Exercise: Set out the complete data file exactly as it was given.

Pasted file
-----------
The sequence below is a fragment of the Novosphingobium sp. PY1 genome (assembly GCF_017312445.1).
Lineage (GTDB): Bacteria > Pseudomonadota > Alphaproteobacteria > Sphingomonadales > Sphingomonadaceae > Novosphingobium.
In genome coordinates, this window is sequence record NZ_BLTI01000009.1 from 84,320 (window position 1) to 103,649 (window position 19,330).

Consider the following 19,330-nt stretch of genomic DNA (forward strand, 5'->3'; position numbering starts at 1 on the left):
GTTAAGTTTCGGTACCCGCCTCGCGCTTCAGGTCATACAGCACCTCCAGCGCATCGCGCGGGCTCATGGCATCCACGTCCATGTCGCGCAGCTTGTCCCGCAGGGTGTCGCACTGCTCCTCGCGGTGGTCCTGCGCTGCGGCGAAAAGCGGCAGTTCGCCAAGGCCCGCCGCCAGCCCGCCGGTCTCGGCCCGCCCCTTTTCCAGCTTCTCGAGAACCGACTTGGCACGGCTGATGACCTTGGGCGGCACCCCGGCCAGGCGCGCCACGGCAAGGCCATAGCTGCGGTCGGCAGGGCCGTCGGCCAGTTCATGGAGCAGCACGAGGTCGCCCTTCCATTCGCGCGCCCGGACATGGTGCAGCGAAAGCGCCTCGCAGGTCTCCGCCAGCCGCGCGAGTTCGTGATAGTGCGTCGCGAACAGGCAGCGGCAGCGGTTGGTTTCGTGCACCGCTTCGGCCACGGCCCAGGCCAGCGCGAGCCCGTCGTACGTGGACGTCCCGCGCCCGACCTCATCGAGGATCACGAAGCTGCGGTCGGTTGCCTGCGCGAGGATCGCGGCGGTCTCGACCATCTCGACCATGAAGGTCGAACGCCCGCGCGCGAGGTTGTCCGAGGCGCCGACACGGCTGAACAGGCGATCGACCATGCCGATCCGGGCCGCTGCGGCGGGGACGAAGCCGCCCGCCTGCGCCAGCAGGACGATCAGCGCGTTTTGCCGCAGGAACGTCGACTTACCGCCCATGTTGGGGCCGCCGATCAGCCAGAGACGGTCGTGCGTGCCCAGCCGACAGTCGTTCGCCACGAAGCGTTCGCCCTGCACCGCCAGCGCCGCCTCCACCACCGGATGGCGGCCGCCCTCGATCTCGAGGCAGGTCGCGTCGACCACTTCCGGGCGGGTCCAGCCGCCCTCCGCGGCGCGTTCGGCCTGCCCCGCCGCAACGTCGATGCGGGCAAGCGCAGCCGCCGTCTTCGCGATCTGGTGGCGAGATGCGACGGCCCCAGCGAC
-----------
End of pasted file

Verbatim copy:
The sequence below is a fragment of the Novosphingobium sp. PY1 genome (assembly GCF_017312445.1).
Lineage (GTDB): Bacteria > Pseudomonadota > Alphaproteobacteria > Sphingomonadales > Sphingomonadaceae > Novosphingobium.
In genome coordinates, this window is sequence record NZ_BLTI01000009.1 from 84,320 (window position 1) to 103,649 (window position 19,330).

Consider the following 19,330-nt stretch of genomic DNA (forward strand, 5'->3'; position numbering starts at 1 on the left):
GTTAAGTTTCGGTACCCGCCTCGCGCTTCAGGTCATACAGCACCTCCAGCGCATCGCGCGGGCTCATGGCATCCACGTCCATGTCGCGCAGCTTGTCCCGCAGGGTGTCGCACTGCTCCTCGCGGTGGTCCTGCGCTGCGGCGAAAAGCGGCAGTTCGCCAAGGCCCGCCGCCAGCCCGCCGGTCTCGGCCCGCCCCTTTTCCAGCTTCTCGAGAACCGACTTGGCACGGCTGATGACCTTGGGCGGCACCCCGGCCAGGCGCGCCACGGCAAGGCCATAGCTGCGGTCGGCAGGGCCGTCGGCCAGTTCATGGAGCAGCACGAGGTCGCCCTTCCATTCGCGCGCCCGGACATGGTGCAGCGAAAGCGCCTCGCAGGTCTCCGCCAGCCGCGCGAGTTCGTGATAGTGCGTCGCGAACAGGCAGCGGCAGCGGTTGGTTTCGTGCACCGCTTCGGCCACGGCCCAGGCCAGCGCGAGCCCGTCGTACGTGGACGTCCCGCGCCCGACCTCATCGAGGATCACGAAGCTGCGGTCGGTTGCCTGCGCGAGGATCGCGGCGGTCTCGACCATCTCGACCATGAAGGTCGAACGCCCGCGCGCGAGGTTGTCCGAGGCGCCGACACGGCTGAACAGGCGATCGACCATGCCGATCCGGGCCGCTGCGGCGGGGACGAAGCCGCCCGCCTGCGCCAGCAGGACGATCAGCGCGTTTTGCCGCAGGAACGTCGACTTACCGCCCATGTTGGGGCCGCCGATCAGCCAGAGACGGTCGTGCGTGCCCAGCCGACAGTCGTTCGCCACGAAGCGTTCGCCCTGCACCGCCAGCGCCGCCTCCACCACCGGATGGCGGCCGCCCTCGATCTCGAGGCAGGTCGCGTCGACCACTTCCGGGCGGGTCCAGCCGCCCTCCGCGGCGCGTTCGGCCTGCCCCGCCGCAACGTCGATGCGGGCAAGCGCAGCCGCCGTCTTCGCGATCTGGTGGCGAGATGCGACGGCCCCAGCGAC